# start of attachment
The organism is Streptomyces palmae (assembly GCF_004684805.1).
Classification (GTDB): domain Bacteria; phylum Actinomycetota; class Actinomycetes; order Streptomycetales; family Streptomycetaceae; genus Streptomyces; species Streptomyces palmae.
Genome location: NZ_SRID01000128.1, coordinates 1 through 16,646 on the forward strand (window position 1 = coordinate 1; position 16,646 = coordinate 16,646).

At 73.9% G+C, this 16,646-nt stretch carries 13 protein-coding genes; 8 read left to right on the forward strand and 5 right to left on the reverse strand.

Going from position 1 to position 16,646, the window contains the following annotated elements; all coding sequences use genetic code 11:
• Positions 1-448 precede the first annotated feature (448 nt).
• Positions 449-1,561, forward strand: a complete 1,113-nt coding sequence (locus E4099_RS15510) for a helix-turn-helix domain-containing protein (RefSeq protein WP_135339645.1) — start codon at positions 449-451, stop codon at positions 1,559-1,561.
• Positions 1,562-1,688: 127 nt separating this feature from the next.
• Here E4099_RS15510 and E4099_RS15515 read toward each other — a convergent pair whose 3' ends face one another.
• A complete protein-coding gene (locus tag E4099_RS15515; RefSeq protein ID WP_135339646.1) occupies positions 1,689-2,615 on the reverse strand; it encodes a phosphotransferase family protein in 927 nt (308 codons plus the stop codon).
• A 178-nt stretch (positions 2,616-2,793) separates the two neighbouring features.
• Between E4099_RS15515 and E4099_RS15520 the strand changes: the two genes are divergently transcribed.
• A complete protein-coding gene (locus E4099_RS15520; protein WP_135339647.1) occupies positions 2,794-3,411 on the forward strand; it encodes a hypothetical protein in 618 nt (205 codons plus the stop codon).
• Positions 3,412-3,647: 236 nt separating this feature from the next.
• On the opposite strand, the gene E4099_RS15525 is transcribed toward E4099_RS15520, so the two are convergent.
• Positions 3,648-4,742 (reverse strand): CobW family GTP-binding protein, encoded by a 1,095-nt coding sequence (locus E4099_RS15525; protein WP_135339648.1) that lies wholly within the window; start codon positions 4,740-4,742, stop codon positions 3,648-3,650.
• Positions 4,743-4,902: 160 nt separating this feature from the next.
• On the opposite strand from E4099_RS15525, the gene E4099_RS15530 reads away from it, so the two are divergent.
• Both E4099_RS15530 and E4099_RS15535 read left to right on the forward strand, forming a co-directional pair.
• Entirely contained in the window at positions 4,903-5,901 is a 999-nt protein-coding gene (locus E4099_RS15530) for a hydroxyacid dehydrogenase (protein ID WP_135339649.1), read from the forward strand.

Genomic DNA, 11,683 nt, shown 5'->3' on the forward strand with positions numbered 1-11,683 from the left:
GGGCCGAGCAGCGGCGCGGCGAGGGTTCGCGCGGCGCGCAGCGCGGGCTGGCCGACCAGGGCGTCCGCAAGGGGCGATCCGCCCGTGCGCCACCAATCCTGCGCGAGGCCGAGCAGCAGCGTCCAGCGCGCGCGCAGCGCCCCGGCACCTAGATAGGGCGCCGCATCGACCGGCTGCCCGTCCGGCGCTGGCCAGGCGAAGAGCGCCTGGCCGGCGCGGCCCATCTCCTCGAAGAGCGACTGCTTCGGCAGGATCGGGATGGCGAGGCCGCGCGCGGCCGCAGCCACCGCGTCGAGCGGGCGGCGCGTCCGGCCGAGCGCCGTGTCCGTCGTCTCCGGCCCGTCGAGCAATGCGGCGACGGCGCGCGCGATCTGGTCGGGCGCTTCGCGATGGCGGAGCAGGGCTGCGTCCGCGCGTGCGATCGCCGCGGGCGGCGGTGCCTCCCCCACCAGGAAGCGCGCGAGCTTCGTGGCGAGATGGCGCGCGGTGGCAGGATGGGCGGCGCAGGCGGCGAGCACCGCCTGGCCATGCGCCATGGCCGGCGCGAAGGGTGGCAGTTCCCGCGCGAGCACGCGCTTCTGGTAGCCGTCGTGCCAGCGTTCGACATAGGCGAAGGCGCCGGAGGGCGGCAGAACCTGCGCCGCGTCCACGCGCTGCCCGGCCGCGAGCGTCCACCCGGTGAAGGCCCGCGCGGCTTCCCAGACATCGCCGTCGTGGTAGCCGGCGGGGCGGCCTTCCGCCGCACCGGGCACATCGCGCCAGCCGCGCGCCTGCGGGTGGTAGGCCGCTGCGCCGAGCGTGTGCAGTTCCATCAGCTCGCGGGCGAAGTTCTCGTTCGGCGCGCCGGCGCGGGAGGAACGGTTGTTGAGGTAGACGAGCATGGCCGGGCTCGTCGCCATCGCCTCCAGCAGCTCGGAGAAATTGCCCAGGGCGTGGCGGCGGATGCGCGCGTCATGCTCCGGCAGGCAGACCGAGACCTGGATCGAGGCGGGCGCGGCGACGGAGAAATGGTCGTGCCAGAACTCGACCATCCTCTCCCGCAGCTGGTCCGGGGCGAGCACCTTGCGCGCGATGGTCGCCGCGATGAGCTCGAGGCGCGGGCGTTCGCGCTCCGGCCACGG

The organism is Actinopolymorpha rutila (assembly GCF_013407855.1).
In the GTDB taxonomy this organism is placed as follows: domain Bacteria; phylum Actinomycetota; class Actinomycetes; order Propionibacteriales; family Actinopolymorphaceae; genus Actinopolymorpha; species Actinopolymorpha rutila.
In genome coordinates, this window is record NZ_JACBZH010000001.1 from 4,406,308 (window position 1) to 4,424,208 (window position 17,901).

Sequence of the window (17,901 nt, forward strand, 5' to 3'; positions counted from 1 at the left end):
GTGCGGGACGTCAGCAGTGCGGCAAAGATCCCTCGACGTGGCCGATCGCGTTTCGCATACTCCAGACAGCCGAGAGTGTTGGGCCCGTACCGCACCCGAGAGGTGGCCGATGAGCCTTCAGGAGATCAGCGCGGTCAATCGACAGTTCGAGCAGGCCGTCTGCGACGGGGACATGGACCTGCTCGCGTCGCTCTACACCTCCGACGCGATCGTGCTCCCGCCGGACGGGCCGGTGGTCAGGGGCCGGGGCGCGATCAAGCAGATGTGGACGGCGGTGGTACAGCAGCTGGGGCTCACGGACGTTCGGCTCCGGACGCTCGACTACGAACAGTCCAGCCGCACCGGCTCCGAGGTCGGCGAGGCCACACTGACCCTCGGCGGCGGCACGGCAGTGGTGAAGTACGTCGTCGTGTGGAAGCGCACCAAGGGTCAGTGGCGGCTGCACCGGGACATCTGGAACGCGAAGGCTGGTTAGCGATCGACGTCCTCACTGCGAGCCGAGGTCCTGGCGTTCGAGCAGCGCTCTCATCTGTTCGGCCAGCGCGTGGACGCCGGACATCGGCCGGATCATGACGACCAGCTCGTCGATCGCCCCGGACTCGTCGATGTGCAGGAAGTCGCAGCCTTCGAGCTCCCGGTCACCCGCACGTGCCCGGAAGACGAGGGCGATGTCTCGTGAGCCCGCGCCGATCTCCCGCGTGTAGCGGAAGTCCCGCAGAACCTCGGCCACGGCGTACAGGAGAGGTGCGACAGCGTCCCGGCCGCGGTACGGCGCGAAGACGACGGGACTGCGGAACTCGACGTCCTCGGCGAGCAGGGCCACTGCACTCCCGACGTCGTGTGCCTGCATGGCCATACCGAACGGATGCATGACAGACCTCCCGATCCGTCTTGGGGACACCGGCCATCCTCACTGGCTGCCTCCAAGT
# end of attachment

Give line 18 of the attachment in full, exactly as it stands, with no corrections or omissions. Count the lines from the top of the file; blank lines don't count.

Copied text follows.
• On the opposite strand from E4099_RS15525, the gene E4099_RS15530 reads away from it, so the two are divergent.